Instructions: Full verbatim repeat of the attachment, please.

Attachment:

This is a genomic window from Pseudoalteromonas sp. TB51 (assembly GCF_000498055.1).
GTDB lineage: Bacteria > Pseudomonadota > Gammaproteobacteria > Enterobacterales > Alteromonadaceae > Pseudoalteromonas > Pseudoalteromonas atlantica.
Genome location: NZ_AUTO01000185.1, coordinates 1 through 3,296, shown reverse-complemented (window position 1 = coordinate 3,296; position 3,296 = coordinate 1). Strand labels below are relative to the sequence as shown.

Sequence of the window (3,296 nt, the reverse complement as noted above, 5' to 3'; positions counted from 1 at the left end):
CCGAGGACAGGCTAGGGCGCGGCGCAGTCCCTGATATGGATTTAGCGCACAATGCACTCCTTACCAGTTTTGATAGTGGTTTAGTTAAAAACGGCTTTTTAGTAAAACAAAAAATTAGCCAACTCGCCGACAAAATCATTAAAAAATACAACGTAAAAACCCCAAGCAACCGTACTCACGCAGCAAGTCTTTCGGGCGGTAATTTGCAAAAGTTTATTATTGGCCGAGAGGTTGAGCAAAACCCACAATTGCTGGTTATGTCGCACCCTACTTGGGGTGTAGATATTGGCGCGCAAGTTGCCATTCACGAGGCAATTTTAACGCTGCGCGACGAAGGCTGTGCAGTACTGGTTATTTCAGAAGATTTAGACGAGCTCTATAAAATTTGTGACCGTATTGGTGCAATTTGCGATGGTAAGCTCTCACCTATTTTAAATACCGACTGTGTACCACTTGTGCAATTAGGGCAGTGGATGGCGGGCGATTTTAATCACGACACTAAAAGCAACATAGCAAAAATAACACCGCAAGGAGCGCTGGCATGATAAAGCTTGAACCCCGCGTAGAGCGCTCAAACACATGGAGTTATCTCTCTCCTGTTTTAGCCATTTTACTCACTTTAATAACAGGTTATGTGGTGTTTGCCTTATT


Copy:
This is a genomic window from Pseudoalteromonas sp. TB51 (assembly GCF_000498055.1).
GTDB lineage: Bacteria > Pseudomonadota > Gammaproteobacteria > Enterobacterales > Alteromonadaceae > Pseudoalteromonas > Pseudoalteromonas atlantica.
Genome location: NZ_AUTO01000185.1, coordinates 1 through 3,296, shown reverse-complemented (window position 1 = coordinate 3,296; position 3,296 = coordinate 1). Strand labels below are relative to the sequence as shown.

Sequence of the window (3,296 nt, the reverse complement as noted above, 5' to 3'; positions counted from 1 at the left end):
CCGAGGACAGGCTAGGGCGCGGCGCAGTCCCTGATATGGATTTAGCGCACAATGCACTCCTTACCAGTTTTGATAGTGGTTTAGTTAAAAACGGCTTTTTAGTAAAACAAAAAATTAGCCAACTCGCCGACAAAATCATTAAAAAATACAACGTAAAAACCCCAAGCAACCGTACTCACGCAGCAAGTCTTTCGGGCGGTAATTTGCAAAAGTTTATTATTGGCCGAGAGGTTGAGCAAAACCCACAATTGCTGGTTATGTCGCACCCTACTTGGGGTGTAGATATTGGCGCGCAAGTTGCCATTCACGAGGCAATTTTAACGCTGCGCGACGAAGGCTGTGCAGTACTGGTTATTTCAGAAGATTTAGACGAGCTCTATAAAATTTGTGACCGTATTGGTGCAATTTGCGATGGTAAGCTCTCACCTATTTTAAATACCGACTGTGTACCACTTGTGCAATTAGGGCAGTGGATGGCGGGCGATTTTAATCACGACACTAAAAGCAACATAGCAAAAATAACACCGCAAGGAGCGCTGGCATGATAAAGCTTGAACCCCGCGTAGAGCGCTCAAACACATGGAGTTATCTCTCTCCTGTTTTAGCCATTTTACTCACTTTAATAACAGGTTATGTGGTGTTTGCCTTATT